Mencken readers know that the German philosopher Friedrich Nietzsche was a mesmerizing influence. When in his late twenties, Mencken wrote a treatise on Nietzsche titled The Philosophy of Friedrich Nietzsche. Though young, and one could assume inchoate, Mencken managed to write an admirably balanced book, maintaining an arm’s-length distance throughout. The Philosophy of Friedrich Nietzsche is no hagiography. Mencken analyzes with clarity unusual for his age Nietzsche's misunderstood concept of the superman, his concept of eternal recurrence, his rejection of Christianity, and his basic rationalism and materialism.
Reading Mencken and knowing Nietzsche, I can see that Mencken latched onto Nietzsche’s rationalism and materialism as a lamprey latches onto a lake trout. Mencken rejected religion in its entirety. I suspect the zeitgeist of Mencken's day further reinforced his anti-religion zeal. His faith in empiricism as the final arbiter of all things emerges as a prime directive. God isn't dead, because I doubt he ever existed in Mencken's mind.
Mencken hit his stride during the Progressive Era.. The era was marked by the elevation, if not consecration of, the scientific method. Instead of turning to the Abrahamic God of Judaism and Christianity for answers to why we are here, the swelling band of rationalists and materialists like Mencken turned to science.
Confidence is an attracting characteristic, until it degrades to hubris. I am thirty-five years clear of my first Mencken reading. Where I saw confidence in Mencken's writing thirty-five years ago, I often see hubris today. As I approach my dotage, I find life is so much more nuanced than Mencken's black-white declarations. Mencken’s championing of science and his concurrent calumny toward religion (directed mostly at Christianity) no longer appears as clever when my frontal lobes had yet fully developed and my perceptions where shaded in absolute stereotypes.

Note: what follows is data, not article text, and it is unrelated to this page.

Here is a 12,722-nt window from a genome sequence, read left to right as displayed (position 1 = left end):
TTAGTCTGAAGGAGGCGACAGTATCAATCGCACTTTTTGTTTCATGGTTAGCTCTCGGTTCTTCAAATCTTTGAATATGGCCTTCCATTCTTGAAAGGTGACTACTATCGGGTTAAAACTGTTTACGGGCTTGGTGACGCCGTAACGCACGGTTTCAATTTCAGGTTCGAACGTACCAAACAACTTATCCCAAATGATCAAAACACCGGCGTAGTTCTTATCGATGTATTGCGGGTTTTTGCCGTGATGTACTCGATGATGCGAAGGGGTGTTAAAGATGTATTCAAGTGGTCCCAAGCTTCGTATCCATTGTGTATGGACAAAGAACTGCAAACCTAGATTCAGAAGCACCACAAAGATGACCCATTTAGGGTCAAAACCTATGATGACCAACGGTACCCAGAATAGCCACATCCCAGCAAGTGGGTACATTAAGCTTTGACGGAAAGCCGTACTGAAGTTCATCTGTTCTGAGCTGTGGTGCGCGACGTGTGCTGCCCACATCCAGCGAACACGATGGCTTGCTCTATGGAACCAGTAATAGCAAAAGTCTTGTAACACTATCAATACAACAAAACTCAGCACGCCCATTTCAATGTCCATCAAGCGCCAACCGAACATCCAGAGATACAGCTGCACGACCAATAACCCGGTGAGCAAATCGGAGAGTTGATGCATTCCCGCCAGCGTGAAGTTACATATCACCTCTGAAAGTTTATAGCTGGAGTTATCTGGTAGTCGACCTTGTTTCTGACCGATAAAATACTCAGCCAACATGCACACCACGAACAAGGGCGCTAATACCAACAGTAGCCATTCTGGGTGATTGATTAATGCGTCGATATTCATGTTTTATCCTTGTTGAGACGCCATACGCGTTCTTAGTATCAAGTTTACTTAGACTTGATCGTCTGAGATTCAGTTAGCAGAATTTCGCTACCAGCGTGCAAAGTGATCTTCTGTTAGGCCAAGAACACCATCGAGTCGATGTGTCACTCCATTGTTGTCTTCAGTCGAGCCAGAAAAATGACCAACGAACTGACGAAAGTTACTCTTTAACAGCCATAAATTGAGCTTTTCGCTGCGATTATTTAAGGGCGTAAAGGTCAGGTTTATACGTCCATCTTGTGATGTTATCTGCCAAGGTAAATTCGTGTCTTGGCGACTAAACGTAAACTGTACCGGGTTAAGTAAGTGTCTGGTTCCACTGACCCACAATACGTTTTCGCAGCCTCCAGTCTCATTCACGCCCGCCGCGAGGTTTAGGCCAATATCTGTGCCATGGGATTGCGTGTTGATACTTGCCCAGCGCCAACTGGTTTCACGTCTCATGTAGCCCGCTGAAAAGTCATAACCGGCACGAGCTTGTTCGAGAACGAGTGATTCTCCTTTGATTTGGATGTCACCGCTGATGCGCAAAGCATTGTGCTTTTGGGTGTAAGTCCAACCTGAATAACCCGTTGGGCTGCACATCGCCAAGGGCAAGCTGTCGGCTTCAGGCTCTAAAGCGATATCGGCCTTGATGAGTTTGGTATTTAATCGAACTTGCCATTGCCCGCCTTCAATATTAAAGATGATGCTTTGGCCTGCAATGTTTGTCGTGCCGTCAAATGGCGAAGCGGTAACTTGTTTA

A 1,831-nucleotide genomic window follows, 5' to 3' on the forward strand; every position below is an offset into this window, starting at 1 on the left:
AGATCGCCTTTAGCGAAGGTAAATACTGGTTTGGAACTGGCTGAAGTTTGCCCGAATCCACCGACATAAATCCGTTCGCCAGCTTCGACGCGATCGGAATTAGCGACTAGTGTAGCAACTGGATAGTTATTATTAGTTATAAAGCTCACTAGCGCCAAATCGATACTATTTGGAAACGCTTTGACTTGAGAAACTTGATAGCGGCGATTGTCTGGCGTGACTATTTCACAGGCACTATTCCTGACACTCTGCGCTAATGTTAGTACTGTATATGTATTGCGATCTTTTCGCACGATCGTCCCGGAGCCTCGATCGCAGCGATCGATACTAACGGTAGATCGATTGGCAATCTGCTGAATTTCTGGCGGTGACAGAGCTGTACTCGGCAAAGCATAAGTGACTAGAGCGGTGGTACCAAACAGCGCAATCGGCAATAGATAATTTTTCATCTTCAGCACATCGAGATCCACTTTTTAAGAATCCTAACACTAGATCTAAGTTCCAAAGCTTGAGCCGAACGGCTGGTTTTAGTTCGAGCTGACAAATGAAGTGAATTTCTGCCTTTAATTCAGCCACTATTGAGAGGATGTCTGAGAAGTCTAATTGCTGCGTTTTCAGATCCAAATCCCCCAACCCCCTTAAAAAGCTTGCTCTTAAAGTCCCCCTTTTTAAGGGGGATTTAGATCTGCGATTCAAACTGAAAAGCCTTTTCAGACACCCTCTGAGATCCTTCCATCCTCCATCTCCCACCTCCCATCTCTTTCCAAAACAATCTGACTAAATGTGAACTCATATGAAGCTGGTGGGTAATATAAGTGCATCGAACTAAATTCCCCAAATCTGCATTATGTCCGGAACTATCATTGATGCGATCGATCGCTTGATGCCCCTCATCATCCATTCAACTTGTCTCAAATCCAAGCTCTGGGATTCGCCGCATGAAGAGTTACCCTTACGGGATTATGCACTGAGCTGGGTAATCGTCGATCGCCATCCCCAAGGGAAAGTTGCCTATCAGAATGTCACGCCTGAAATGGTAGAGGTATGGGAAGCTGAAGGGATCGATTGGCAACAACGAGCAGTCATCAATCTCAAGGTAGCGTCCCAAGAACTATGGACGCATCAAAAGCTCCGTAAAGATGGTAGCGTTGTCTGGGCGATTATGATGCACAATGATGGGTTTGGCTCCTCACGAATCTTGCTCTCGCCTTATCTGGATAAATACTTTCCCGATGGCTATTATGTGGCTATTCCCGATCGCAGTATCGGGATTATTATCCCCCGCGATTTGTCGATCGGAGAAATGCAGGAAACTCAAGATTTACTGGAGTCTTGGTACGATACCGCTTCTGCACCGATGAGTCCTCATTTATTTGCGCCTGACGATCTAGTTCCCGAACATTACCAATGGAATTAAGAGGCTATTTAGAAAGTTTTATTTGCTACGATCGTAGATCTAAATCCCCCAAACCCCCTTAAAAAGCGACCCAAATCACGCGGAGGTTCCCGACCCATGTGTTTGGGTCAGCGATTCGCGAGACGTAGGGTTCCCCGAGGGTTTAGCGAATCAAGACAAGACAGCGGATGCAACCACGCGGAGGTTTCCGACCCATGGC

The mutability of science is frequently lost on the empiricism-obsessed, materialist mind. Scientific conclusions have always proven transitory and provincial. The accepted scientific consensus of today will inevitably be proven wrong tomorrow. Time and further inquiry have banished much of the Progressive Era consensus science to the scrap heap: eugenics, lobotomies, focal sepsis, an eternal universe is to name only a few.
I am convinced the consensus science of Mencken’s beloved Darwinist theory of evolution is sure to be banished, too. Darwinism is accepted as science by Darwinist. I see it otherwise. If we strictly apply the scientific method, Darwinism fails to comport with the scientific method. (Mencken revered Thomas Huxley as much as he did Nietzsche.)
The Darwinist, and the layperson inculcated in Darwinism, invariably equates plausibility with evidence. Suggesting how something came about equates to establishing how it came about. Life arising from chemical mishap in an ancient sea seems plausible to the materialistic mind. The adaptability and ascension of that life seems equally plausible. Everything about a human being, therefore, is the product of positive evolution: our bipedalism, our opposable thumbs, our intellect, our gender differences, our moral code. The same holds for flora and fauna across the planet. Nothing is immune to a Darwinist evolutionary explanation.
Where many see explanation, I see "ad hocism." The Darwinian assertions are offered on the fly with no scientific support. The Darwinist asserts that evolution crawls positively forward at an imperceptible pace. Onward and upward for all. Yet, no matter the cleverness of the rhetorical, it is still all assertion. When the narrative fails to support the evidence, such as the burst of new species that occurred during the Cambrian period or the rapid ascension of humans, "punctuated equilibrium" or "privileged" genes" are conjured as compensating explanations. This is no sign of science, it's a sign of faith. The Darwinist shares more with the Christian than he thinks.